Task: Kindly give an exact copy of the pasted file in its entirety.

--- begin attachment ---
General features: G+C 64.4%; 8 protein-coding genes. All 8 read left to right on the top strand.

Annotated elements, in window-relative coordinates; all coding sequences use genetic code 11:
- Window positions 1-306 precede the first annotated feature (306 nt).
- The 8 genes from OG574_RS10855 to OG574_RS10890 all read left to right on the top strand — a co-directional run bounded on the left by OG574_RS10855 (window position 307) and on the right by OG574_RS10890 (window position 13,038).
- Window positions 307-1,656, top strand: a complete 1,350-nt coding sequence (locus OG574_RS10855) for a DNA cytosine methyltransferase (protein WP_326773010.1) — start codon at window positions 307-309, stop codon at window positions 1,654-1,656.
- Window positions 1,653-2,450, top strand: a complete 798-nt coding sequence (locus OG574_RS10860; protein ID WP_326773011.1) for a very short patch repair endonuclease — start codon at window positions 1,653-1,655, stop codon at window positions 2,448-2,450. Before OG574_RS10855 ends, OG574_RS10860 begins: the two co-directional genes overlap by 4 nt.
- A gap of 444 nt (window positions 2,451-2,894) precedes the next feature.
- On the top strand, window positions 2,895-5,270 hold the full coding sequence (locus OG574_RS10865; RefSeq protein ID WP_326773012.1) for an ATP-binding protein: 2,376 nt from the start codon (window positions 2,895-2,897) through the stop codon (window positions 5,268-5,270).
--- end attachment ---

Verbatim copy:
General features: G+C 64.4%; 8 protein-coding genes. All 8 read left to right on the top strand.

Annotated elements, in window-relative coordinates; all coding sequences use genetic code 11:
- Window positions 1-306 precede the first annotated feature (306 nt).
- The 8 genes from OG574_RS10855 to OG574_RS10890 all read left to right on the top strand — a co-directional run bounded on the left by OG574_RS10855 (window position 307) and on the right by OG574_RS10890 (window position 13,038).
- Window positions 307-1,656, top strand: a complete 1,350-nt coding sequence (locus OG574_RS10855) for a DNA cytosine methyltransferase (protein WP_326773010.1) — start codon at window positions 307-309, stop codon at window positions 1,654-1,656.
- Window positions 1,653-2,450, top strand: a complete 798-nt coding sequence (locus OG574_RS10860; protein ID WP_326773011.1) for a very short patch repair endonuclease — start codon at window positions 1,653-1,655, stop codon at window positions 2,448-2,450. Before OG574_RS10855 ends, OG574_RS10860 begins: the two co-directional genes overlap by 4 nt.
- A gap of 444 nt (window positions 2,451-2,894) precedes the next feature.
- On the top strand, window positions 2,895-5,270 hold the full coding sequence (locus OG574_RS10865; RefSeq protein ID WP_326773012.1) for an ATP-binding protein: 2,376 nt from the start codon (window positions 2,895-2,897) through the stop codon (window positions 5,268-5,270).